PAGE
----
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November 25, 1998 - Image 9

Resource type:
The Michigan Daily, 1998-11-25

Disclaimer: Computer generated plain text may have errors. Read more about this.

:Scoreboard ,'CPs

5Hartford 58
(13) INDIANA 62,
(21) Utah 59
(18) SYRACUSE 58,
Michigan 46
(22) TENNESSEE 85;
Chattanooga 74

(24) Clemson 72,
(9) Old Dominion at
(8) N.C. STATE, Inc.
(10) NOTRE DAME 101,
(23) Illinois 92
(12) Rutgers 66,
Texas 59

(14) ARKANSAS 75,
Baylor 64
(17) FLORIDA85,
Miami, Fla. 69
(19) VIRGINIA 99,
Vir. Commonwealth 57
(22) IOWA STATE 79,
Creighton 60

SPORTS~tm t~

Tracking 'M' vacations
Sure, go ahead and enjoy your turkey in the cold. The
Michigan women's basketball team will join the men's
squad and the football team by spending its break in
warm weather, at the Torneo Cancun de Basquetbol.

November 25, 1998


Orange crushes Wolverines in Maui, 58-46

By Sharat RaJu
IDaily Sports Editor
LAHAINA, Hawai'i - It was Louis Bullock who
was in the zone in the first game of the Maui
Invitational on Monday, but it was the zone that quieted
him and the Michigan basketball team against No. 18
Syracuse (2-0) yesterday.
Bullock and Wolverines (2-3) were shut down by the
Orangemen's stringent defense, 58-46, in the sultry heat
of the Lahaina Civic Center.
Syracuse coach Jim Boeheim "does an excellent job
coaching the zone," Bullock said. "He's been to an
NCAA final with that zone. Especially in a hot gym
like that, I wasn't surprised to see the zone.
"They played excellent defense. I didn't get that
many open looks."
Even more surprising than the zone defense was see-
ing Michigan's sharpshooters misfire. After racking up
* points against Clemson in the first game of the tour-
nament, Bullock was held scoreless in the first half
against Syracuse. He finished with only seven points on
2-of-12 shooting and only l-of-4 from 3-point land.
Along with Bullock, Robbie Reid - the other half
of Michigan's bomb squad - was kept quiet with five

points on 2-of-10 shooting.
"If you would have said we would've held Bullock
and Reid to 12 points, I would've said we won by 50,"
Boehiem said. "Our defense was tremendous. We just
did a good job on those two guards."
Despite Michigan's shooting woes, the Wolverines
were very much in the game. In fact, they trailed by just
one point, 22-21, at halftime. But an 8-2 run to start the
second half set the tone for Syracuse. Michigan was
forced to play catch-up for the rest of the half.
"It was a close game," Bullock said. "Both teams
were fighting."
With 10:37 left to play in the game, Bullock threw a
sensational lob pass to sophomore forward Brandon
Smith who had snuck behind the zone defense and
threw down a two-handed alley-oop. At that point, with
the largely pro-Michigan crowed in a frenzy and the
Wolverines trailing by four points.
But that was the closest the Wolverines would get.
Syracuse took advantage of frontcourt powerhouse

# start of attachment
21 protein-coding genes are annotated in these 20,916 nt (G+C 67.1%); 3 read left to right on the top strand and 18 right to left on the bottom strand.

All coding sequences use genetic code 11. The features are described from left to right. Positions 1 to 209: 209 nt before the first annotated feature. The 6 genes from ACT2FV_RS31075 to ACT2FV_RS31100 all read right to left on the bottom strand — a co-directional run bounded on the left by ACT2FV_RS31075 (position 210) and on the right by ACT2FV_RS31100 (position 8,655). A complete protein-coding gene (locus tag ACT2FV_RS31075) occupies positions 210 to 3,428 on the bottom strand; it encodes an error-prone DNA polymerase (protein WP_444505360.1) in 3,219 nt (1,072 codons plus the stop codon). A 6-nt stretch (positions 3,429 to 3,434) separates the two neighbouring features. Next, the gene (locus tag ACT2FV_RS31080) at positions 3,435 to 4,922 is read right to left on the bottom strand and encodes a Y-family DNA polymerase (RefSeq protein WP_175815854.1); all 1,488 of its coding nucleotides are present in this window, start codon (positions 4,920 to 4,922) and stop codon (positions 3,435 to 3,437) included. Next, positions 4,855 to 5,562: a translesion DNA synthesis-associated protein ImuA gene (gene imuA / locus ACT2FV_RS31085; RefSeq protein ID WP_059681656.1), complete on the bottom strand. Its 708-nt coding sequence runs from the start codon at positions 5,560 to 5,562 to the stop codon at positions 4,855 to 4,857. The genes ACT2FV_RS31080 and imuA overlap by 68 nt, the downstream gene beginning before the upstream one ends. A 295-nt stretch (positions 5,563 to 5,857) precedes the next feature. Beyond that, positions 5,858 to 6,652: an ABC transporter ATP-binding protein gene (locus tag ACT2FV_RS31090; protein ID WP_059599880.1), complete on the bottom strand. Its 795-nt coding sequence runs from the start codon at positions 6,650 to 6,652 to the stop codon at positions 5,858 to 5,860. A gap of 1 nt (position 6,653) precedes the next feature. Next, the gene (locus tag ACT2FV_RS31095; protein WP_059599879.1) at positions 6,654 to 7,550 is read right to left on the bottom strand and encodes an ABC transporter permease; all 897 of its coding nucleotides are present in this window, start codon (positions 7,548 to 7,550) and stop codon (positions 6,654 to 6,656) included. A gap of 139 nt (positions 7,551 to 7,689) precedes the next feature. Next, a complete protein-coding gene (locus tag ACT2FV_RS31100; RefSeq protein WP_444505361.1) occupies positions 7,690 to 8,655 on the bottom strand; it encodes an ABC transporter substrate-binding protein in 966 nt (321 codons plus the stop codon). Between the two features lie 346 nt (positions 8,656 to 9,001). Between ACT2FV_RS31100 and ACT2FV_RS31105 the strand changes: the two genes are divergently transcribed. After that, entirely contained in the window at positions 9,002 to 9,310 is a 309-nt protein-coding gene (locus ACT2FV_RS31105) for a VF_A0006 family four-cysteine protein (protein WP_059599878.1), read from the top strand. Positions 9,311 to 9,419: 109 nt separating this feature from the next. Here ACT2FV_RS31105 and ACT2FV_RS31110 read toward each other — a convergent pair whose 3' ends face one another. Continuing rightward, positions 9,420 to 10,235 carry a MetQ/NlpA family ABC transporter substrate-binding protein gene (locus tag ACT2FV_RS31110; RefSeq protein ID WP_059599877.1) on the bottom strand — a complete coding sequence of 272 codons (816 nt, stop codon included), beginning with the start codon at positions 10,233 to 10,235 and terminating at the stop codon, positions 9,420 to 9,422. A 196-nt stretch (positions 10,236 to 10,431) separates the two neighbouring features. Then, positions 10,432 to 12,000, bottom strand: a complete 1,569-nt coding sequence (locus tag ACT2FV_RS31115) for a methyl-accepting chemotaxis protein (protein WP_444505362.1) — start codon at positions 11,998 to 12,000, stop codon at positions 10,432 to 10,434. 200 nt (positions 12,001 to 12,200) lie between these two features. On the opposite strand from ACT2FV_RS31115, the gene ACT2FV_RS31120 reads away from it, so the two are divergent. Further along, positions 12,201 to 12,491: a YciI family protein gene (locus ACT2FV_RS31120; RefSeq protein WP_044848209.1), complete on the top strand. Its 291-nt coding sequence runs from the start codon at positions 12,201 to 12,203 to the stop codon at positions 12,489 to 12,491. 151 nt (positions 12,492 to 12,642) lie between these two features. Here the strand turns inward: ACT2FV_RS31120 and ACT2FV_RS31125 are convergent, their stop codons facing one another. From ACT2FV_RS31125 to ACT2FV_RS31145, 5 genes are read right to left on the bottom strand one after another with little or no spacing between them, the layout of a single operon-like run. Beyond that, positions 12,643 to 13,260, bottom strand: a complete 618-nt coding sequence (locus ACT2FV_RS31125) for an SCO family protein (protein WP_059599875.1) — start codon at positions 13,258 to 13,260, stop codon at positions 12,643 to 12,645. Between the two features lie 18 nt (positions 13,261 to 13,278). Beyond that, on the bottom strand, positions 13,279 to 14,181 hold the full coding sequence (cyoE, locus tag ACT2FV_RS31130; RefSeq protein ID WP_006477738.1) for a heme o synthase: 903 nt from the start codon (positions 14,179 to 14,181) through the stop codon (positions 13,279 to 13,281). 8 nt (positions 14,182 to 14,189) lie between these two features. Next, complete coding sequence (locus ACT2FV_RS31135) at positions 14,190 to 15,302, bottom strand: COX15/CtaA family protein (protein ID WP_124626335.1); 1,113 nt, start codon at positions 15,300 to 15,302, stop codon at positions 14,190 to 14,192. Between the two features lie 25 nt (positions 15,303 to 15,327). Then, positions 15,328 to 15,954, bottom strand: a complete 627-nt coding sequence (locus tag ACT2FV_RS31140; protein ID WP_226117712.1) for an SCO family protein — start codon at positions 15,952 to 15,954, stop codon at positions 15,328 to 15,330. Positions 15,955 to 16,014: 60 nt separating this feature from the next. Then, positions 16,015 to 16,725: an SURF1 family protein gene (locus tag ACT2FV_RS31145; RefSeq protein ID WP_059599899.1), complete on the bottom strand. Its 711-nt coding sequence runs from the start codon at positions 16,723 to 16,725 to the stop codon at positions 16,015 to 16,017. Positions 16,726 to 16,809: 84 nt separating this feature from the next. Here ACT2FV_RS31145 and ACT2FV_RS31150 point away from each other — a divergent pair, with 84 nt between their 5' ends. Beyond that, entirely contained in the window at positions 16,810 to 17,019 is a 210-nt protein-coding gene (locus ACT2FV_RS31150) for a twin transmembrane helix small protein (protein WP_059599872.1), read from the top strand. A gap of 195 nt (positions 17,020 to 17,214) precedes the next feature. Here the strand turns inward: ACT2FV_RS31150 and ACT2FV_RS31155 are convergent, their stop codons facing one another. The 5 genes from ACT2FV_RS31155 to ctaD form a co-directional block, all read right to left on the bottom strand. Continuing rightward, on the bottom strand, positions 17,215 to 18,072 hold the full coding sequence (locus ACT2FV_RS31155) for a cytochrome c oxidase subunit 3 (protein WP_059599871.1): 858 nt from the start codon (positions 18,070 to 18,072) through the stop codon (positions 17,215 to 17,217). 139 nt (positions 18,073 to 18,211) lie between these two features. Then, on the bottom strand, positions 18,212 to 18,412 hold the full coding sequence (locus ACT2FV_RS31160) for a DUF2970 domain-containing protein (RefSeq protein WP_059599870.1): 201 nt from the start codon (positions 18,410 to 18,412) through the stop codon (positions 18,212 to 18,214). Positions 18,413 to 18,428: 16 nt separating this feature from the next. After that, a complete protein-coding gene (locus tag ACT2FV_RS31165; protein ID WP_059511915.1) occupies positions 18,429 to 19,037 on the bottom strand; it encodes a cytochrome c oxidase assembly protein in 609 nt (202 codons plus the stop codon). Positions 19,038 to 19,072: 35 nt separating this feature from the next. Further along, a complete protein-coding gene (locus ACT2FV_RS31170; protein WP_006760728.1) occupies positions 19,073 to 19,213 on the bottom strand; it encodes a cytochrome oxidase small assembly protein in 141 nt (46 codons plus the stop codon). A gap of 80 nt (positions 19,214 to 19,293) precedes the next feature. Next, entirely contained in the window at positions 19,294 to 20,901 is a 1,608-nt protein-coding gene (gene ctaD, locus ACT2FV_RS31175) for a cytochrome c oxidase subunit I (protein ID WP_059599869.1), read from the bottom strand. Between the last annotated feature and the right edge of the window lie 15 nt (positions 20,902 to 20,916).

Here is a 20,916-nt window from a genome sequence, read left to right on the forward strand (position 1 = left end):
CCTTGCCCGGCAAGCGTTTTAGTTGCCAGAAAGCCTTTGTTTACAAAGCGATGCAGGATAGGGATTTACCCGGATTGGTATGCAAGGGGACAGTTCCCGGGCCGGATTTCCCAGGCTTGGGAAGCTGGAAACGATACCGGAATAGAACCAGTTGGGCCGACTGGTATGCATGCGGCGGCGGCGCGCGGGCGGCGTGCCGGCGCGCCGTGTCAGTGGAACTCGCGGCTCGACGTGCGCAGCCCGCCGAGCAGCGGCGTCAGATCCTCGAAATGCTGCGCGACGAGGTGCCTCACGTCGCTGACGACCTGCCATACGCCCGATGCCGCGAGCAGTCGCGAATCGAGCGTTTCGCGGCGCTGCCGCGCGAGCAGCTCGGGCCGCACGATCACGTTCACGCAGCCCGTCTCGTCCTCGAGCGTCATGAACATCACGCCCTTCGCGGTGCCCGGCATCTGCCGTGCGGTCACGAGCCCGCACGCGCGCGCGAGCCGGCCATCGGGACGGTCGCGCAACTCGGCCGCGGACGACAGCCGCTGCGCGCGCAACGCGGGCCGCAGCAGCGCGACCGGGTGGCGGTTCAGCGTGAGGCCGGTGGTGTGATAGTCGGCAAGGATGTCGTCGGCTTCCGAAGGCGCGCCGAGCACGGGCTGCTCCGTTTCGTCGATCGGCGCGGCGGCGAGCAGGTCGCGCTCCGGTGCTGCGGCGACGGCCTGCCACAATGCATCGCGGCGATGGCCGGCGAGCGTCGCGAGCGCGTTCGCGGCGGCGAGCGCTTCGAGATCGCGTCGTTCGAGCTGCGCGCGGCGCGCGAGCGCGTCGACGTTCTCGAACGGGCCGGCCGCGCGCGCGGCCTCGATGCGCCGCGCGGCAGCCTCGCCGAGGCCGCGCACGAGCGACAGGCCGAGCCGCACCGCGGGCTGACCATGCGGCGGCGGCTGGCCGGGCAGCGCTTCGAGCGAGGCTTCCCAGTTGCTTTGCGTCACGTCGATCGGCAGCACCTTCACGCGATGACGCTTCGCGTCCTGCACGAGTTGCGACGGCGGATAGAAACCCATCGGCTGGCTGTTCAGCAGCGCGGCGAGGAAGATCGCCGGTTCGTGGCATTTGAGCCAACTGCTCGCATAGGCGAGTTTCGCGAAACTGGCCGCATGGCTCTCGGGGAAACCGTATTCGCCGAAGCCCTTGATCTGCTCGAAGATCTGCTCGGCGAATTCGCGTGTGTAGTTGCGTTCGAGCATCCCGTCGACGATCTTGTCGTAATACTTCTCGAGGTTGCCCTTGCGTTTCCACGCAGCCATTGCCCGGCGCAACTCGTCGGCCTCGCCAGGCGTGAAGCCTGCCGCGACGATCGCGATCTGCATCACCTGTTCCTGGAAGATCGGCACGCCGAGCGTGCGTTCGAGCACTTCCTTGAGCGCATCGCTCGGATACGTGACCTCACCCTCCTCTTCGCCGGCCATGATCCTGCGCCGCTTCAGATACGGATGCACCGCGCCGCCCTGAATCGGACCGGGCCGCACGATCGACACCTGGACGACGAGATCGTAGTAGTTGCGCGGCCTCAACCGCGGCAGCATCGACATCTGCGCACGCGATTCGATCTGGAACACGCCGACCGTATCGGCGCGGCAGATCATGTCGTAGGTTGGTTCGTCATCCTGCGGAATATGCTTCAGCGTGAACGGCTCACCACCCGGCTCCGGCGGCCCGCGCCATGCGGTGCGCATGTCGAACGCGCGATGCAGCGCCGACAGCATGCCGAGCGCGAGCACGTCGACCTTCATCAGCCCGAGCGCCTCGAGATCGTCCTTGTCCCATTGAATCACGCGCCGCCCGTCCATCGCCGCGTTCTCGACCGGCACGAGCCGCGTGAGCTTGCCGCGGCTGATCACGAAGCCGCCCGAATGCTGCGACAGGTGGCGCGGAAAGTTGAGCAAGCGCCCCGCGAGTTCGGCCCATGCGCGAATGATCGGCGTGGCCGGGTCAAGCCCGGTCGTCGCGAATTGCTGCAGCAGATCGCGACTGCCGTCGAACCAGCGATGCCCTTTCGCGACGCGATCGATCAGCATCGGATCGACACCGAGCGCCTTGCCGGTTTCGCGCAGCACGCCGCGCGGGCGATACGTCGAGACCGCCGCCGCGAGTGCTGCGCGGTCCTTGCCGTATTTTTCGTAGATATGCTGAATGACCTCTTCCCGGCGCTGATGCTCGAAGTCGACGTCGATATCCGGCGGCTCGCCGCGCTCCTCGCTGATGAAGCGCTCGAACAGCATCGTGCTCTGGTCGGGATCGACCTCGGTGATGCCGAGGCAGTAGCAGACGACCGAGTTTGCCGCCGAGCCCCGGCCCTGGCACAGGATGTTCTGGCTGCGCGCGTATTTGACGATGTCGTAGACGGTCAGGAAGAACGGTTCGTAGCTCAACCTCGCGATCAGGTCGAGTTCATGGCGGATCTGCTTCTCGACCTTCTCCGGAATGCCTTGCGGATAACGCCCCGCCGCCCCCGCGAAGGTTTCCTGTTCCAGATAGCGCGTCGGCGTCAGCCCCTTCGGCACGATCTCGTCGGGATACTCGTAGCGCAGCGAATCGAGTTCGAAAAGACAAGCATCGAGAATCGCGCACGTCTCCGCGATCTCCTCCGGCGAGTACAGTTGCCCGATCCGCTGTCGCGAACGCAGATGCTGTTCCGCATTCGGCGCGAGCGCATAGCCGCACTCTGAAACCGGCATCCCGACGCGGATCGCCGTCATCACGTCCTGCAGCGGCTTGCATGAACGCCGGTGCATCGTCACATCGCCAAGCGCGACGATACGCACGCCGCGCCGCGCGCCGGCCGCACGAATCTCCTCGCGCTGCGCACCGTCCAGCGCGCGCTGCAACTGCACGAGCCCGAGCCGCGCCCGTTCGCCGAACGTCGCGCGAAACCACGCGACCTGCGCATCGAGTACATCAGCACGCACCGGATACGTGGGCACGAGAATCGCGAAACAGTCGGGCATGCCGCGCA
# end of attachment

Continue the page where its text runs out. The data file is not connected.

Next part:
Etan Thomas, who grabbed nine rebounds and scored
17 points down in the paint.
"Etan Thomas is a load inside," Michigan coach
Brian Ellerbe said. "He's .; good a man inside as we'll

play all season."
Thomas was also able to take advantage of a some-
what depleted frontcourt. Michigan power forward Josh
Asselin left the game in the middle of the second half
after his right hand, already heavily taped, was inadver-
tently hit by an Orangeman. Asselin said that it aggra-
vated an already tender "pulled ligament" on his thumb.
With Asselin gone, Thomas was free to abuse
Michigan inside. And when it wasn't him inside, it was
speedy guard Jason Hart from the backcourt. Although
he airballed a 3-pointer early - the fans made sure he
didn't forget it, either - he finished with 20 points.
"I didn't pay much attention to the boos," Hart said.
"I just tried to stay focused and help my team win."
While the two regular threats for Michigan were
taken out of their games, freshman Leon Jones was tor-
rid off the bench. He was 5-for-10 and led the
Wolverines with 13 points, including two 3-pointers.
Asselin, who played just 24 minutes because of the
injury, was second with 10 points.
"They're defense was pretty good," Ellerbe said.
"But I think our shot selection was over-zealous.
Michigan plays Utah tonight at 7:30 p.m. in the third-
place game.

Michigan guard Louis Bullock was held to just seven points as the Wolverines fell
to Syracuse, 5846, in the second round of the Maul Invitational last night.


Sutfsu ad football yoa

trip for Michigan

can Lloyd Carr possibly be
telling his players right now?
The Wolverines need to be ready
and focused for this weekend's
game ... why?
In case you haven't heard, Michigan
is favored for Saturday's luau here in
the 50th state by more than 40 points.
And while safe money says that the
Wolverines need two or three weeks to
score 40 points, it's become apparent
after recent games that Hawai'i's foot-
ball team could not beat an egg.
Recently, the Rainbow Warriors
1) Switched
their name from
because they
wanted a
tougher reputa-
2) Learned JIM
that it takes ROSE
more than a Rose
name-change to Beef
win a football
game; and
3) Learned that "Rainbow
Warriors" is still a hilariously wimpy
The Multicolored Fighters have yet
to win a game this season, despite fac-
ing inept Western Athletic Conference
teams and Northwestern.
Now, in a shrewd move, Hawai'i
has added defending national champ
Michigan to the slate, thinking per-
haps that Ann Arbor's inclement
November weather would lead to a
snowed-in team and a potential forfeit.
But barring any last-second bliz-

zards, the Wolverines will in fact leave
for Honolulu tomorrow, and they will
in fact arrive at the field sometime
before kickoff on Saturday. But even if
they're a little late., they shouldn't have
any trouble winning.
In the meantime, Carr's weekly, I-
year routine can't be working all that
well, not even on the Detroit media.
Or on his players, for that matter.
Rumor has it that Jon Jansen was
spotted in a brightly colored, flowered
shirt on Monday.
Ready to get out of the continental